mH 54.95 + mC 36.5 =0.396 x 37.91

Cooling coil capacity:


TC = 13.5 oC is lower than that in the previous example.
The design should be continued for winter condition as well. Then the equipment capacities can
be determined.

22

AE 310 Fundamentals of Heating, Ventilating, and Air-Conditioning

Chapter 4

4.3.5 Air-Side Economizer


Air-side economizer uses outside air (OA) to offset mechanical cooling.
AHU mixing dampers vary OA flow from minimal required flow rate (for people in a space) up
to 100% OA.
Different control systems for the economizer:

Return-Air Temperature Economizer

Control action:
TOA<TRA

=> at min OA preheat coil keeps TMA=TSA; increase OA to maintain TMA=TSA

TOA=TRA

=> 100% OA

TOA>TRA

=> minimum ventilation OA and cooling coil keeps TMA=TSA


23

AE 310 Fundamentals of Heating, Ventilating, and Air-Conditioning

Chapter 4

Advantage: energy savings.


Disadvantages: high VAV energy fan, large OA ducts, humidity control, expensive control
system, complexity, and maintenance.

4.4 Air-Water Systems


Air and water are distributed to spaces. Since (Cp )water > (Cp )air, air is supplied for better air
quality while water is used to remove heating/cooling load.
Q = Cp (Treturn - Tsupply)

Primary air has constant volume minimum OA required for ventilation. In winter, primary air
is heated space temperature and humidifies. In summer, primary air is cooled to dehumidify.
Secondary air is passing through water coil (heat exchanger) before mixing with primary air.
Central plant makes hot or cold water that is distributed via piping system to the water coil. The
water coil heats/ cools to control space temperature, and does not control humidity.
24

AE 310 Fundamentals of Heating, Ventilating, and Air-Conditioning

Chapter 4

4.4.1 Air-water induction systems


Air is supplied with high pressure for induction. High pressure produces high velocities of
primary air, and therefore secondary air is induced over water (secondary) coil. No fan needed.

25

AE 310 Fundamentals of Heating, Ventilating, and Air-Conditioning

4.4.2 Fan-coil systems


The systems can be with air-water or all water. They can be further divided into

Two-pipe: Either hot or cold water

Three-pipe: Two supplies and one for common return

Four-pipe: Two for supply and the other two for return.

26

Chapter 4

AE 310 Fundamentals of Heating, Ventilating, and Air-Conditioning

Chapter 4

Fan coil unit consists of:


New fan coils usually have separate coils for heating and cooling that increases first cost
compared to the units with a single coil. However, four-pipe system is more flexible than twopipe system, and does not require changeover or zone reheat.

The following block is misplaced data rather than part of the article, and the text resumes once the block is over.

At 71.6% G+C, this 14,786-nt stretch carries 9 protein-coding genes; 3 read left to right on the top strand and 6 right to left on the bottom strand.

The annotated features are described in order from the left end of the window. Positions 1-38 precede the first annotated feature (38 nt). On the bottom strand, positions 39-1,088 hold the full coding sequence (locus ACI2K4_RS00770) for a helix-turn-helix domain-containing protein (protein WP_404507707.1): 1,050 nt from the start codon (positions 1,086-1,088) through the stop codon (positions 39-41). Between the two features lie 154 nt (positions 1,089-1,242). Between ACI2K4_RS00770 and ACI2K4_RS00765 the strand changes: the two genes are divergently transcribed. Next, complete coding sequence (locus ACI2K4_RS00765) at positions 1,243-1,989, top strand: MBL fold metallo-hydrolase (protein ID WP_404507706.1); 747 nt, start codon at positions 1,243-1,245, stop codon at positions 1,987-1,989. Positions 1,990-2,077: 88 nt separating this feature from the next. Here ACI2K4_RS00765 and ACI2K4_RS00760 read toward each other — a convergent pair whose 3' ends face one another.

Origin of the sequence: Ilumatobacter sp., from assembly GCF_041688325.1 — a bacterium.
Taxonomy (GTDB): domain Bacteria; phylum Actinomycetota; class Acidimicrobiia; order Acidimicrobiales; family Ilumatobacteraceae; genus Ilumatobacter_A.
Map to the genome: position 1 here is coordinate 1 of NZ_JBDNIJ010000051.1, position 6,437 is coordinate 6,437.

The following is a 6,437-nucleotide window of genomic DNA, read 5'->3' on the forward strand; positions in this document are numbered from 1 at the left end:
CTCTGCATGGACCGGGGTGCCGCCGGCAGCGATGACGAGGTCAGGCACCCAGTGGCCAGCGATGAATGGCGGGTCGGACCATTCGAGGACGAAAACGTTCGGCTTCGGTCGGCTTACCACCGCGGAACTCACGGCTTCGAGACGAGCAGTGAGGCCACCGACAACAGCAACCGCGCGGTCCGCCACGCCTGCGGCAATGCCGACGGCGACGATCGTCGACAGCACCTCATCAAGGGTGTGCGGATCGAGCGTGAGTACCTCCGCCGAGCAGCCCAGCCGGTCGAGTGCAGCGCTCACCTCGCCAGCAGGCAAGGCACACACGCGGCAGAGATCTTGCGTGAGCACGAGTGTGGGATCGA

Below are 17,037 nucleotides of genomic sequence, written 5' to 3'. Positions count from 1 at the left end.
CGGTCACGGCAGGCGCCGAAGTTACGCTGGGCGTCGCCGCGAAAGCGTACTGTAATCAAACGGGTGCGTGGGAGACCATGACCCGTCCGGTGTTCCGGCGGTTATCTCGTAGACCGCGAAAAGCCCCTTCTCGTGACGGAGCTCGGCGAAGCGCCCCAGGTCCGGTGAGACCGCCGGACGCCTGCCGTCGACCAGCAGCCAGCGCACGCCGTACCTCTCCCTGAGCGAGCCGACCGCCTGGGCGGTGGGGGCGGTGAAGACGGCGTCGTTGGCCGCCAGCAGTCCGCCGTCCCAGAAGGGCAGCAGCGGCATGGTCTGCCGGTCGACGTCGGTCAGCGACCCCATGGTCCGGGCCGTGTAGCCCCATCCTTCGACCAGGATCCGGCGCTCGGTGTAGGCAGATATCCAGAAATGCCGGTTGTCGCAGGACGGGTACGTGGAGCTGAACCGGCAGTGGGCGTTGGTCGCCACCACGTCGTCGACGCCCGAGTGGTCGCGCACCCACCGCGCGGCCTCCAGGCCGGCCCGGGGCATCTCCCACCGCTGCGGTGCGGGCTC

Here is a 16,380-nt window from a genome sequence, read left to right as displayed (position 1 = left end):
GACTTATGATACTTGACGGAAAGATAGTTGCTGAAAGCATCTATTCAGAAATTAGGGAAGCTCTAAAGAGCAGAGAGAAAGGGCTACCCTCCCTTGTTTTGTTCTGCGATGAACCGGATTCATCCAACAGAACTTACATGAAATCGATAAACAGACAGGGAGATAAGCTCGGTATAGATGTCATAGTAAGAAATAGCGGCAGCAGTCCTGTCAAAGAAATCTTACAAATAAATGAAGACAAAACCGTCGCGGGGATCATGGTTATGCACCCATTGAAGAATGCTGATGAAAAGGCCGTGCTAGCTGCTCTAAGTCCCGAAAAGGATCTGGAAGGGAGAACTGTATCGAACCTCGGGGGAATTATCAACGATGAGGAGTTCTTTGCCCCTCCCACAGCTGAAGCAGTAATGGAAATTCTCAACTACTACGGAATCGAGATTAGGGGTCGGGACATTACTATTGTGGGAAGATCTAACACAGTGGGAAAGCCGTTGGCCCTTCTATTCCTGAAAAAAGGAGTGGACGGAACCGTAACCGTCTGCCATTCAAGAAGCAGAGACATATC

The fan coil unit is flexible, can condition w/o primary air and has better filtration than the
induction unit. Primary air is directly supplied to space if the system is air-water.

4.5 All-Water Systems


All air-conditioning is achieved by water-air heat exchanger at terminal. Examples:

Fan-coil

Unit ventilator

Radiant panels

This system may be only for heating:


Fan coils have no OA, while unit ventilator has OA intake. Infiltration is a mechanism that
provides fresh air in spaces with no OA.
Advantages: small/no plenum, individual control, and simple retrofit.
Disadvantages: high maintenance, condensate in occupied space, poor humidity control, and
mediocre ventilation control.

27

AE 310 Fundamentals of Heating, Ventilating, and Air-Conditioning

28

Chapter 4

AE 310 Fundamentals of Heating, Ventilating, and Air-Conditioning

Chapter 4

4.6 Unitary and Hybrid Systems


Unitary systems are complete packed A/C units. Examples:

4.6.1 Incremental units


Examples are motel units and larger single zone units. They are full heating, cooling and air
handling systems with heating coils, cooling coils, refrigerator, and fans, etc.

29

AE 310 Fundamentals of Heating, Ventilating, and Air-Conditioning

30

Chapter 4

AE 310 Fundamentals of Heating, Ventilating, and Air-Conditioning

4.6.2 Heat pumps

Air-to-air heat pumps


Water-to-air heat pumps (water serves as heat source)

31

Chapter 4

AE 310 Fundamentals of Heating, Ventilating, and Air-Conditioning

Chapter 4

Heat source/sink:

Air source - low cost, and it is least efficient. Water (ground) source high cost, and it is more
efficient than air.

4.7 Heat Recovery


Heat recovery is utilization of waste energy streams. Sources for heat recovery are:
Relief / exhaust air
Combustion gases
Coolant stream
The recovered heat is used to:

Air-to-Air Heat Recovery System

Air-to-air HX (heat exchanger)


Heat wheel
Heat pipe
Heat pump

Air-to-air type of heat recovery system


32

AE 310 Fundamentals of Heating, Ventilating, and Air-Conditioning

Potential obstacles for heat recovery:

Small T => large heat exchanger (very expensive)


Separation of source and end use
Non-coincident loads
Parasitic energy

33

Chapter 4

AE 310 Fundamentals of Heating, Ventilating, and Air-Conditioning

Chapter 4

4.7 Summary of Different Air-Conditioning Systems


System

Advantages

Disadvantages

All Air

Central equipment location


No piping in occupied area
Use of outside air (free cooling)
Easy seasonal change
Heat recovery possible
Closest operating conditions

Duct clearance
Large ducts - space
Air balancing difficulties

Air
Water

Individual room control


Separate secondary
heating/cooling
Less space for ducts
Smaller HVAC central equipment
Central filter, humidification

Changeover if only two pipes


Operating complex if two pipes
Control is numerous
Fan coil clearance problem
No-shut off for primary air
High pressure for induction
Four pipe system is too expensive

Less space
Locally shutoff (individual
control)
Quick pull down
Good for existing buildings

More maintenance in occupied


area
Coil cleaning difficulties
Filter
Open window for IAQ

Individual room control


Simple and inexpensive
Independent of other buildings
Manufacturer made it ready

Limited performance
No humidity control (general)
More energy (low efficiency)
Control of air distribution
Filter
Overall appearance

All
Water

Unitary

34